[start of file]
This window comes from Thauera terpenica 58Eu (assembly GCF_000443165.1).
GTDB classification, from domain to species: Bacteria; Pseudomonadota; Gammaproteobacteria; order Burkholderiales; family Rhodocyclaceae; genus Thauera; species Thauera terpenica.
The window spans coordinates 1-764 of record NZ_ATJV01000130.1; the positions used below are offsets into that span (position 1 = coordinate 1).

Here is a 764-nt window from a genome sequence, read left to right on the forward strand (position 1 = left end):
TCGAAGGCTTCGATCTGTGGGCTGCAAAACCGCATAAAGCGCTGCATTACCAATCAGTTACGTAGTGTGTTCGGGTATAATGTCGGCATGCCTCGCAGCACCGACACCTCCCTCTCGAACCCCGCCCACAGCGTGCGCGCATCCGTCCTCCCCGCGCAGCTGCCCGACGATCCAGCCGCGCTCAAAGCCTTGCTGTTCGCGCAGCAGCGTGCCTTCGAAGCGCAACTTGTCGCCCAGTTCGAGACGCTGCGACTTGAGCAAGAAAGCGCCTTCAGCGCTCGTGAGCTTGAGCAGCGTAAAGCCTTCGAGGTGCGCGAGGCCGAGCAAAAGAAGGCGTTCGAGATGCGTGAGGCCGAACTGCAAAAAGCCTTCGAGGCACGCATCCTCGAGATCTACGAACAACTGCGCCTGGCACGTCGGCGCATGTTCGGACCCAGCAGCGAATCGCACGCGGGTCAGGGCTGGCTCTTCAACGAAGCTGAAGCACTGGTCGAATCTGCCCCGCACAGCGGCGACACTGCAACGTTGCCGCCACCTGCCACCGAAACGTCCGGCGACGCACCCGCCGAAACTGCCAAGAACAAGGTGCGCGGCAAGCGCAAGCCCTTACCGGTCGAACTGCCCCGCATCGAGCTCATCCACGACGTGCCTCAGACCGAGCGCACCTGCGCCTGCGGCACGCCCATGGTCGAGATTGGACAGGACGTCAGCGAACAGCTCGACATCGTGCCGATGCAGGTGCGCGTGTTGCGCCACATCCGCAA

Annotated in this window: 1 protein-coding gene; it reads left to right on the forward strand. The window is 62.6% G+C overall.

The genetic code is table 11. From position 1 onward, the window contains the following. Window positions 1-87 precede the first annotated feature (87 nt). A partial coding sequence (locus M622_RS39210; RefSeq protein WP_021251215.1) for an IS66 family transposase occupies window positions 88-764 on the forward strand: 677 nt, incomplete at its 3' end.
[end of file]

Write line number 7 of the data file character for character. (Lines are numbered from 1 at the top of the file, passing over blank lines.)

The genetic code is table 11. From position 1 onward, the window contains the following. Window positions 1-87 precede the first annotated feature (87 nt). A partial coding sequence (locus M622_RS39210; RefSeq protein WP_021251215.1) for an IS66 family transposase occupies window positions 88-764 on the forward strand: 677 nt, incomplete at its 3' end.